1 1/4¢ Albert Gallatin
Prominent Americans Series
Issue Date: January 30, 1967
City: Gallatin, MO
Printed By: Bureau of Engraving and Printing
Printing Method: Rotary Press
Color: Light green
Prominent Americans Series
The Prominent Americans Series recognizes people who played important roles in U.S. history. Officials originally planned to honor 18 individuals, but later added seven others. The Prominent Americans Series began with the 4¢ Lincoln stamp, which was issued on November 10, 1965. During the course of the series, the 6¢ Eisenhower stamp was reissued with an 8¢ denomination and the 5¢ Washington was redrawn.
A number of technological changes developed during the course of producing the series, resulting in a number of varieties due to gum, luminescence, precancels and perforations plus sheet, coil and booklet formats. Additionally, seven rate changes occurred while the Prominent Americans Series was current, giving collectors who specialize in first and last day of issue covers an abundance of collecting opportunities.
The 1 ¼¢ denomination pictures Albert Gallatin. Gallatin (1761-1849) was born in Geneva, Switzerland. His aristocratic family included physicians, statesmen, and soldiers – one of his relatives commanded a battalion at the battle of Yorktown. At the age of 19, Gallatin emigrated to the United States. Under the terms of the Articles of Confederation, he became a citizen after nine years of residency.
Gallatin taught French at Harvard University, but was drawn to public service. In 1790, he was elected to the Pennsylvania legislature. Gallatin was elected to the U.S. Senate in 1793. However, he was forced from office when opponents claimed he had not been a citizen long enough. In 1794, Gallatin was elected to the U.S. House of Representatives. He held that office until 1801, when President Thomas Jefferson appointed him Secretary of the Treasury.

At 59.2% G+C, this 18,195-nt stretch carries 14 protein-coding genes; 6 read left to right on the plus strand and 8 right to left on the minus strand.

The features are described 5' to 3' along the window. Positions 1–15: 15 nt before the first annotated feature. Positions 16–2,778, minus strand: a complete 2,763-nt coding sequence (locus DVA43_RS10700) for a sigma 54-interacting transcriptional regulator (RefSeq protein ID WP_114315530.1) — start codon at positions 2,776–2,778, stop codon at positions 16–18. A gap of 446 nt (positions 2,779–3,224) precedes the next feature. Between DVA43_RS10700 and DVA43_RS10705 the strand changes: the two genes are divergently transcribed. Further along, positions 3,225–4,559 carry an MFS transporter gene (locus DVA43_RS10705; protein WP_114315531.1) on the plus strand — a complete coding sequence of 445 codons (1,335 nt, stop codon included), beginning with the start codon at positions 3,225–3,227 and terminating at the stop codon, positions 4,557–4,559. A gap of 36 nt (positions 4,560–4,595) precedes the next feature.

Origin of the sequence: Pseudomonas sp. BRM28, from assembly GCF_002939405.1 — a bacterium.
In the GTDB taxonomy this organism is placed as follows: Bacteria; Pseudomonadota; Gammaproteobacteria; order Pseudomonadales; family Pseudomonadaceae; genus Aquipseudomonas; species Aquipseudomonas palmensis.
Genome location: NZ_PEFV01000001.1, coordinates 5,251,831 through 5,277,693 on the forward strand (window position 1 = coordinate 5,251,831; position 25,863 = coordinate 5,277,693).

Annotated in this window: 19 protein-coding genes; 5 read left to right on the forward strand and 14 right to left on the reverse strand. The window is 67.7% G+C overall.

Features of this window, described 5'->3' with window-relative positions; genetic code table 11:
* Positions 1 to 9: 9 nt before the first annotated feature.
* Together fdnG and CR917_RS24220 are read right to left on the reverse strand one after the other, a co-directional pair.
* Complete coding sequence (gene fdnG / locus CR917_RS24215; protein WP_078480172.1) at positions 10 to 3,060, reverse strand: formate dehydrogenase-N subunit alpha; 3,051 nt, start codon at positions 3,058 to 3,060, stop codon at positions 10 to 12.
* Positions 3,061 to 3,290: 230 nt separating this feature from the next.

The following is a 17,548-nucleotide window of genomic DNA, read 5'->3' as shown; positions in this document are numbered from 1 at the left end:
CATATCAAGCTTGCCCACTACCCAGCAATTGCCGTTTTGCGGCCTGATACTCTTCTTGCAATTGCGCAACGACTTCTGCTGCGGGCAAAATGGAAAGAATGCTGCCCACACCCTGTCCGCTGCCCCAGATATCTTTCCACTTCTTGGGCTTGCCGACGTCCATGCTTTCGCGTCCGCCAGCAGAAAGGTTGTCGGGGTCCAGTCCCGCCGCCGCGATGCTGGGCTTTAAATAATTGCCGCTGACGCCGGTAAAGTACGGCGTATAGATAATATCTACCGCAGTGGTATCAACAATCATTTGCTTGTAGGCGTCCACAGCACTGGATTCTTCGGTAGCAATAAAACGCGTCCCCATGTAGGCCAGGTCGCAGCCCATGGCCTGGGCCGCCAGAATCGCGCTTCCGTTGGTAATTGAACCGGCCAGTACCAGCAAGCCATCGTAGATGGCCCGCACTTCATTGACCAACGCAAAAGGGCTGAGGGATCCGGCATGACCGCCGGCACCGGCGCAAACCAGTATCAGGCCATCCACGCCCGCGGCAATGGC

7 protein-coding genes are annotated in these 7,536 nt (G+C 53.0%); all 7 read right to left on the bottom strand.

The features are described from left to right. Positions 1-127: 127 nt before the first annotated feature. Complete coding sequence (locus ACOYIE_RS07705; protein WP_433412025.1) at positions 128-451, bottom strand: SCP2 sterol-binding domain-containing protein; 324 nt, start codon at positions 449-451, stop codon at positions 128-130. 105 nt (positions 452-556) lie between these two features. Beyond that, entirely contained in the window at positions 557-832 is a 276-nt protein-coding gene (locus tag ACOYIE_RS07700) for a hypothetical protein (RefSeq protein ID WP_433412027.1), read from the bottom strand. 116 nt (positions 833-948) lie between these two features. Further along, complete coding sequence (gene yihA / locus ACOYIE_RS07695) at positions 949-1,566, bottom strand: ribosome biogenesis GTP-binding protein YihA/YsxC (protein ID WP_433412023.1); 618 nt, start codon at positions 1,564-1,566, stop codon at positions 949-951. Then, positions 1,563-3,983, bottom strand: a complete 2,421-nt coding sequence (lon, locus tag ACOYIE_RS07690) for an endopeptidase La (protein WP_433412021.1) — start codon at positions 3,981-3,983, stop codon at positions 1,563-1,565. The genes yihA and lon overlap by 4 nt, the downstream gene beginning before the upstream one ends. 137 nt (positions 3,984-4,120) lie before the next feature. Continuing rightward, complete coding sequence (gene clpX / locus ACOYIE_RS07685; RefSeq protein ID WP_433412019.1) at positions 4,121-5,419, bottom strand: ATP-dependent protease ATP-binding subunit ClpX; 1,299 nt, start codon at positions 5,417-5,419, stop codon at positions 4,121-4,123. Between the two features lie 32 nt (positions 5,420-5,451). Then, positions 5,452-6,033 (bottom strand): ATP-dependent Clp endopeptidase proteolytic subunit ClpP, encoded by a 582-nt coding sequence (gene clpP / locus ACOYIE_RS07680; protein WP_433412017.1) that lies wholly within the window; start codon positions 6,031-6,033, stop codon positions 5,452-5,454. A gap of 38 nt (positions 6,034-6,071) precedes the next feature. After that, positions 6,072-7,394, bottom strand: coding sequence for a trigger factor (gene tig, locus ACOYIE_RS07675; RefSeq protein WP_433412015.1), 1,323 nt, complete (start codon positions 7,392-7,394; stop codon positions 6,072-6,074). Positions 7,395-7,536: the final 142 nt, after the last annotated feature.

Gallatin was very effective as Secretary of the Treasury. He played a key role in the financial details of the 1803 Louisiana Purchase. In this transaction with France, the U.S. gained 827,987 square miles of land. Eventually, all or parts of 15 states were created from this land, including eastern Montana. Gallatin made the Louisiana Purchase possible without raising taxes. He was also key in resolving the constitutional issues that made this unprecedented purchase quite complicated.
A remarkable statesman, Gallatin even helped to plan the Lewis and Clark Expedition, which explored the lands of the Louisiana Purchase and America’s northwest. The Lewis and Clark Expedition named the Gallatin River in Montana in his honor. Gallatin County, Montana, took its name from this river, and subsequently from this influential, yet little-known statesman.